Total survey error = representation errors + measurement errors.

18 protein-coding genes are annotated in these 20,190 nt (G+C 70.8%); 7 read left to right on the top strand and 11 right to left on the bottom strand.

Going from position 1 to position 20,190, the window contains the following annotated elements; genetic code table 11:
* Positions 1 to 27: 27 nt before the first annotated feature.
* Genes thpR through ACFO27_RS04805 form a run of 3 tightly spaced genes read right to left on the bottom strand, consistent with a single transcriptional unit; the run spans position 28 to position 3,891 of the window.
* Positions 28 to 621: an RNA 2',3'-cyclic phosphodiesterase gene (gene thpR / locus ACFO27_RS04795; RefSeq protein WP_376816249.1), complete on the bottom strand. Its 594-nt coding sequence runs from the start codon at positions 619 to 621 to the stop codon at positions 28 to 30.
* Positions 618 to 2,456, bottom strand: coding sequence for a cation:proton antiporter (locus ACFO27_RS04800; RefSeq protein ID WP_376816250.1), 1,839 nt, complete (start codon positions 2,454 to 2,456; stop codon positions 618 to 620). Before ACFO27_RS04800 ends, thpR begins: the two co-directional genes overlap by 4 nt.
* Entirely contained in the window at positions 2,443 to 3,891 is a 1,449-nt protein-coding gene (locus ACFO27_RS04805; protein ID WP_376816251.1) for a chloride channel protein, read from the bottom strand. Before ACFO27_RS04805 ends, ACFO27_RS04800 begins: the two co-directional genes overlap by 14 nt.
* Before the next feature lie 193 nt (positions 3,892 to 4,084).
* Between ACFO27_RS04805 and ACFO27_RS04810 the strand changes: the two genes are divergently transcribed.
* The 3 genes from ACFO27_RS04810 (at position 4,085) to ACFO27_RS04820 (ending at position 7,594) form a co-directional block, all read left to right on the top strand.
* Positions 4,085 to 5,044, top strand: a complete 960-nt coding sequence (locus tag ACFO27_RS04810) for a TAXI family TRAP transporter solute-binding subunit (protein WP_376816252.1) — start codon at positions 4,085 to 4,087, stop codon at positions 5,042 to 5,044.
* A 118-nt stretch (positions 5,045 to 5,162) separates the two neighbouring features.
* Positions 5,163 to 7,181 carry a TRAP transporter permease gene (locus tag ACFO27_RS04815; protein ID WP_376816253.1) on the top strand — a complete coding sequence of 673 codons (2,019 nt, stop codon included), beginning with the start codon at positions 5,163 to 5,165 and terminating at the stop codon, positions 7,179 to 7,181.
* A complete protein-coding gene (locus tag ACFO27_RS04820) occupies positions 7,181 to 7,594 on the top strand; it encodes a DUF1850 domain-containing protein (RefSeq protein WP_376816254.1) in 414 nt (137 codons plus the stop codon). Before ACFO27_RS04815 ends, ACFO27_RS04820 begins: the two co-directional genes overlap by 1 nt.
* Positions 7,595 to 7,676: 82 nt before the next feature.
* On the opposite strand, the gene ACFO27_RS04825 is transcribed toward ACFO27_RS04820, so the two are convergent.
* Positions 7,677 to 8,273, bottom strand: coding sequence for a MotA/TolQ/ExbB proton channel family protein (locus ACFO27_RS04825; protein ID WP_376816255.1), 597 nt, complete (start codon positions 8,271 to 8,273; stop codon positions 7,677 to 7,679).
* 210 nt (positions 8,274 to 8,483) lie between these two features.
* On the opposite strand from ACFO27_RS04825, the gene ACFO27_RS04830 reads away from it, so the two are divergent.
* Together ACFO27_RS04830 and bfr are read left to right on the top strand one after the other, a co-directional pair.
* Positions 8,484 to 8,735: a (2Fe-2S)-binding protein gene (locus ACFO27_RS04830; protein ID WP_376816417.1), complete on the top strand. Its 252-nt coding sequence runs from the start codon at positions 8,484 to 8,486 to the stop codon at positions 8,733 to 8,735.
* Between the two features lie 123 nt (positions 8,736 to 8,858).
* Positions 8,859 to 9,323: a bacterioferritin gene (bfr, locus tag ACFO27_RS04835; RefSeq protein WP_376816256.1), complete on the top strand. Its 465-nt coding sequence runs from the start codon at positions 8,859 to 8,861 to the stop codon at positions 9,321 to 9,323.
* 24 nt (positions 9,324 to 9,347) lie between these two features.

There are many kinds of errors that can creep into estimates from surveys, and since the 1940s researchers have worked to systematically organize, understand, and reduce these errors. An important result from all of that effort is the total survey error framework (Groves et al. 2009; Weisberg 2005). The main insight from the total survey error framework is that problems can be grouped into two main buckets: problems related to who you talk to (representation) and problems related to what you learn from those conversations (measurement). For example, you might be interested in estimating attitudes about online privacy among adults living in France. Making these estimates requires two quite different types of inference. First, from the answers that respondents give, you have to infer their attitudes about online privacy. Second, from the inferred attitudes among respondents, you must infer the attitudes in the population as a whole. The first type of inference is the domain of psychology and cognitive science; and the second type of inference is the domain of statistics. A perfect sampling scheme with bad survey questions will produce bad estimates, and a bad sampling scheme with perfect survey questions will also produce bad estimates. Good estimates requires sound approaches to measurement and representation. Given that background, next, I’ll review how survey researchers have thought about representation and measurement in the past. I expect that much of this material will be review to social scienitsts, but it may be new to some data scientists. Then, I’ll show you how those ideas guide digital age survey research.